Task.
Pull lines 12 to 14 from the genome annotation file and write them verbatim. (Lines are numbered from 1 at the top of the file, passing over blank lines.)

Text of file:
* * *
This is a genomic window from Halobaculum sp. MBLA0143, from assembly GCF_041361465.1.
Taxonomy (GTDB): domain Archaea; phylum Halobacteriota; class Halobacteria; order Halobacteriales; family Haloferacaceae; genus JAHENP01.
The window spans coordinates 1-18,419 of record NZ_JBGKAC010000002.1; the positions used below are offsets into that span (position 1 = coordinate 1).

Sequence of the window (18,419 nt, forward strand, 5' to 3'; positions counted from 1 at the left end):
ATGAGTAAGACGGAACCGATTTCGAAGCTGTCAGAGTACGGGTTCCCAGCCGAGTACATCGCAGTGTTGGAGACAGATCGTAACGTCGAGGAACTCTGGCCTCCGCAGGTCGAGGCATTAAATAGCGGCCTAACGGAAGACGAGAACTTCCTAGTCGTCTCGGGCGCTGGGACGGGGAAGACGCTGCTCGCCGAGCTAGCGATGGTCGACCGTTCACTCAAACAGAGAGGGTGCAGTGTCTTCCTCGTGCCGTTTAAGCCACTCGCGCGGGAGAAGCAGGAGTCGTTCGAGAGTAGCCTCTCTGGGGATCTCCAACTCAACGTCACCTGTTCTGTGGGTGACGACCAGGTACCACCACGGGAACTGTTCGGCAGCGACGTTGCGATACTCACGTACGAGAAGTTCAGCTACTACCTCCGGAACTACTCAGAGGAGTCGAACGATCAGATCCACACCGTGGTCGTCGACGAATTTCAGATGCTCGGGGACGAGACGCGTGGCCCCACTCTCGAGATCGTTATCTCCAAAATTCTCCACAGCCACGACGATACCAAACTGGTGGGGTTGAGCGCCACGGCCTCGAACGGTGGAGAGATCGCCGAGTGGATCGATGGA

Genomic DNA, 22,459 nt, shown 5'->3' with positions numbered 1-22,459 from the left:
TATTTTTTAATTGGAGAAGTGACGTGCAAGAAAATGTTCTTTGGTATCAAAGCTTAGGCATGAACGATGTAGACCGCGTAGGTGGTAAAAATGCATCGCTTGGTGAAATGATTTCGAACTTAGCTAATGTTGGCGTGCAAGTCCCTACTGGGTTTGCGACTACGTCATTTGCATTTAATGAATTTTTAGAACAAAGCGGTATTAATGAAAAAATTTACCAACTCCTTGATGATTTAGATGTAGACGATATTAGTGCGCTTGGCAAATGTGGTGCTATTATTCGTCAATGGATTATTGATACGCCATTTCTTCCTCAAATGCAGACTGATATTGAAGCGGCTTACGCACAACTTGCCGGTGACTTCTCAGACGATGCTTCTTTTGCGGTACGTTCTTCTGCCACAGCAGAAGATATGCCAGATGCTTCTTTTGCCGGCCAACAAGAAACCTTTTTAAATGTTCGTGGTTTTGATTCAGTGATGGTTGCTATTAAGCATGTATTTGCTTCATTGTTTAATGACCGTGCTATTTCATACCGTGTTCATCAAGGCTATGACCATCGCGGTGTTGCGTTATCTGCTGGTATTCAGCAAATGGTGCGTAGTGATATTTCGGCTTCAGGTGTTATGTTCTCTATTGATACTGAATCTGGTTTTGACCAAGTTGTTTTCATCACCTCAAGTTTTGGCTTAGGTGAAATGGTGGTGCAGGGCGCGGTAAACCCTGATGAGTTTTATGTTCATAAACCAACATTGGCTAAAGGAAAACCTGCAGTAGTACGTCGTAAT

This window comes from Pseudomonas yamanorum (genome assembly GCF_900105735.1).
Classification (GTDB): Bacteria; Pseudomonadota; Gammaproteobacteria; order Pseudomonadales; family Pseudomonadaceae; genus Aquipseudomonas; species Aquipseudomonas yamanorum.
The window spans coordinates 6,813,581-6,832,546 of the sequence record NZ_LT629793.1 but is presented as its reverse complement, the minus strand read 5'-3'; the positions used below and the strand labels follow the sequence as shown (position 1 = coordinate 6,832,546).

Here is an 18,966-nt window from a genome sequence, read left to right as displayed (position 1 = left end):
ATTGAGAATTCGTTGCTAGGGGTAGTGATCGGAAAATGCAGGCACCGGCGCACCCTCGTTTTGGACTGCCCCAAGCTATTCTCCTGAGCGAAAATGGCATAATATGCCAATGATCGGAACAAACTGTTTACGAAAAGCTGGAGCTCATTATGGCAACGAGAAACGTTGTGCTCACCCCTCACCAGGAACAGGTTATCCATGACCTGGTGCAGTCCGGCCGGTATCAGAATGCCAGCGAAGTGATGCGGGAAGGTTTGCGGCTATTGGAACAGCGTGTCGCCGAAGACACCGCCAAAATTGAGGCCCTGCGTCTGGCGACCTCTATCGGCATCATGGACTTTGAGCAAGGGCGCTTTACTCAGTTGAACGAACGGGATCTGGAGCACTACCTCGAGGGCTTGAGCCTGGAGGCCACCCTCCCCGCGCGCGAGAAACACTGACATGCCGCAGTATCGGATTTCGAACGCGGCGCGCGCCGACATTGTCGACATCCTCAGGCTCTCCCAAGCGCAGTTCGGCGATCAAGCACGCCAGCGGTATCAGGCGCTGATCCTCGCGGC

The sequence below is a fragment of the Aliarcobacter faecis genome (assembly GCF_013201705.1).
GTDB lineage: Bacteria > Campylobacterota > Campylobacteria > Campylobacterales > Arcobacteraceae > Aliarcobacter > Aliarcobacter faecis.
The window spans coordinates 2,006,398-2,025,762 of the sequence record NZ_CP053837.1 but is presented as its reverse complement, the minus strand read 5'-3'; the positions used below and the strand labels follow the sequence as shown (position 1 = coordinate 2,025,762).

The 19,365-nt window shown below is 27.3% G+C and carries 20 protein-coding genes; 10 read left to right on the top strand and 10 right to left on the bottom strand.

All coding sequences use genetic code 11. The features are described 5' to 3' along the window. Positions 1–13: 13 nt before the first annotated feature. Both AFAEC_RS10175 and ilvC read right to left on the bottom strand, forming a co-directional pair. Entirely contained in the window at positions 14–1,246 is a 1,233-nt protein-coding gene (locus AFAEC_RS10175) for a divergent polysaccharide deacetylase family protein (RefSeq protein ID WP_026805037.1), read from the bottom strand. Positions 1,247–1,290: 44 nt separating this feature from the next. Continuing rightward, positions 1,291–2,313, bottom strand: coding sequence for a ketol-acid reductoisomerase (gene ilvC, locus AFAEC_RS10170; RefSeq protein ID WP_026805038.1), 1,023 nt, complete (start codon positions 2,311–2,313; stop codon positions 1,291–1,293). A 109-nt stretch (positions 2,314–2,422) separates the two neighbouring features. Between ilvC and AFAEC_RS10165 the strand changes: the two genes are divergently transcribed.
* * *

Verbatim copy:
ATTGAGAATTCGTTGCTAGGGGTAGTGATCGGAAAATGCAGGCACCGGCGCACCCTCGTTTTGGACTGCCCCAAGCTATTCTCCTGAGCGAAAATGGCATAATATGCCAATGATCGGAACAAACTGTTTACGAAAAGCTGGAGCTCATTATGGCAACGAGAAACGTTGTGCTCACCCCTCACCAGGAACAGGTTATCCATGACCTGGTGCAGTCCGGCCGGTATCAGAATGCCAGCGAAGTGATGCGGGAAGGTTTGCGGCTATTGGAACAGCGTGTCGCCGAAGACACCGCCAAAATTGAGGCCCTGCGTCTGGCGACCTCTATCGGCATCATGGACTTTGAGCAAGGGCGCTTTACTCAGTTGAACGAACGGGATCTGGAGCACTACCTCGAGGGCTTGAGCCTGGAGGCCACCCTCCCCGCGCGCGAGAAACACTGACATGCCGCAGTATCGGATTTCGAACGCGGCGCGCGCCGACATTGTCGACATCCTCAGGCTCTCCCAAGCGCAGTTCGGCGATCAAGCACGCCAGCGGTATCAGGCGCTGATCCTCGCGGC

The sequence below is a fragment of the Aliarcobacter faecis genome (assembly GCF_013201705.1).
GTDB lineage: Bacteria > Campylobacterota > Campylobacteria > Campylobacterales > Arcobacteraceae > Aliarcobacter > Aliarcobacter faecis.